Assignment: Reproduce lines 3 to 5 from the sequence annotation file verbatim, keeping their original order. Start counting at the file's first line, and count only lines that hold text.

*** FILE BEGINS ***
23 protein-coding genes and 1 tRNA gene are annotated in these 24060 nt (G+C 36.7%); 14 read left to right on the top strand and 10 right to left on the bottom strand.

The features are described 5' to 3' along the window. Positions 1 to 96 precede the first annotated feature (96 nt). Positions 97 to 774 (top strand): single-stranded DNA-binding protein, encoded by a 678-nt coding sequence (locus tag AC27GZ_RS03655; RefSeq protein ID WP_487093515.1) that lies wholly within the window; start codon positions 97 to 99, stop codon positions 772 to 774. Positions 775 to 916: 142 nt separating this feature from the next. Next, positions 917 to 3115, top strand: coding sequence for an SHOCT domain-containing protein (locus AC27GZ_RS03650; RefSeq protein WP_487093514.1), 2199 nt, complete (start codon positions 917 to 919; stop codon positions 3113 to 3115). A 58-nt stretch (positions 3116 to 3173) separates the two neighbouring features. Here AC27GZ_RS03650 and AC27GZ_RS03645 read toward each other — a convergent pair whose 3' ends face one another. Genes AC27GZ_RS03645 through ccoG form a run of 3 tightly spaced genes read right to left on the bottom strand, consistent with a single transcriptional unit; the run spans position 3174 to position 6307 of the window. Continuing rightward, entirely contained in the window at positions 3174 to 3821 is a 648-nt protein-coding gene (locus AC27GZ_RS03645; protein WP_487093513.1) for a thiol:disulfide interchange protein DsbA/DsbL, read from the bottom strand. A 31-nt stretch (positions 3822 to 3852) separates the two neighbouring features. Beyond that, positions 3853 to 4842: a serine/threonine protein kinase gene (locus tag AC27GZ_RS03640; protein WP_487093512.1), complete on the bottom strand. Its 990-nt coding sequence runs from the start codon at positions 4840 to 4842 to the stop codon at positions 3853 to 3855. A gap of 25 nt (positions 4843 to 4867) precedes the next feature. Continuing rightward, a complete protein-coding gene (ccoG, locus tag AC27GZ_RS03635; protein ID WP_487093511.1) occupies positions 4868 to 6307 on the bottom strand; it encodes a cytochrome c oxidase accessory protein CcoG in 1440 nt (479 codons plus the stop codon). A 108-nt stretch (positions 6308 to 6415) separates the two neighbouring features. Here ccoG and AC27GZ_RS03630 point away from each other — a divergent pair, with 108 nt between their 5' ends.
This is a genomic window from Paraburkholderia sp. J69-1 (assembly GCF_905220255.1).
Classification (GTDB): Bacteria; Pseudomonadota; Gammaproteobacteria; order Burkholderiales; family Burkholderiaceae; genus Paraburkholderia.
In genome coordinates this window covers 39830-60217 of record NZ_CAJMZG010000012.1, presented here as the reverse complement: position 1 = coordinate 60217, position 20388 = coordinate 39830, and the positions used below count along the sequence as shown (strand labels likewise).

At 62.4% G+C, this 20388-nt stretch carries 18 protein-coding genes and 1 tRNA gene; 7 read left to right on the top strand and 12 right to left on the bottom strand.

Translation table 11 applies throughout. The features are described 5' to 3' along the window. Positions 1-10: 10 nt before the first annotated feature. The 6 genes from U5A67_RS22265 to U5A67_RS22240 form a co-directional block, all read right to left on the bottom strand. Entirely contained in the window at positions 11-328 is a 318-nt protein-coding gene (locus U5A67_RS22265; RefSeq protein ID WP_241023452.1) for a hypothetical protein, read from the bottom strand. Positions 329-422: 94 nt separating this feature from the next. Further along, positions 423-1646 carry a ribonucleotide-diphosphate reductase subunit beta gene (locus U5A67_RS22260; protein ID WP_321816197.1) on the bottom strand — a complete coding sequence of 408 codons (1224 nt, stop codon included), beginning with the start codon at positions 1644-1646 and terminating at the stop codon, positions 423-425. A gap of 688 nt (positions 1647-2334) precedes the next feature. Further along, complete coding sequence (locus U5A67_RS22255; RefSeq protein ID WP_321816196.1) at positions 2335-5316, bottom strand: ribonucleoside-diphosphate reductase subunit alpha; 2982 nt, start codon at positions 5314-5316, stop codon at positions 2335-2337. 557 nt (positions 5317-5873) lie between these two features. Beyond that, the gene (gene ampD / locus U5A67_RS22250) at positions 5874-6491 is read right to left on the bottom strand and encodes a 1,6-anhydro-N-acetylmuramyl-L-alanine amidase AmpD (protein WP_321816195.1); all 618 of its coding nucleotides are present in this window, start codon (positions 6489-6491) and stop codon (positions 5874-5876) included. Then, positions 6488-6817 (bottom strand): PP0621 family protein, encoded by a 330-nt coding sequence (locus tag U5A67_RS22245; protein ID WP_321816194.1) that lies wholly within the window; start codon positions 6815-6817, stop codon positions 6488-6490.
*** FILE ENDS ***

This is a genomic window from Paraburkholderia sp. J69-1 (assembly GCF_905220255.1).
Classification (GTDB): Bacteria; Pseudomonadota; Gammaproteobacteria; order Burkholderiales; family Burkholderiaceae; genus Paraburkholderia.
In genome coordinates this window covers 39830-60217 of record NZ_CAJMZG010000012.1, presented here as the reverse complement: position 1 = coordinate 60217, position 20388 = coordinate 39830, and the positions used below count along the sequence as shown (strand labels likewise).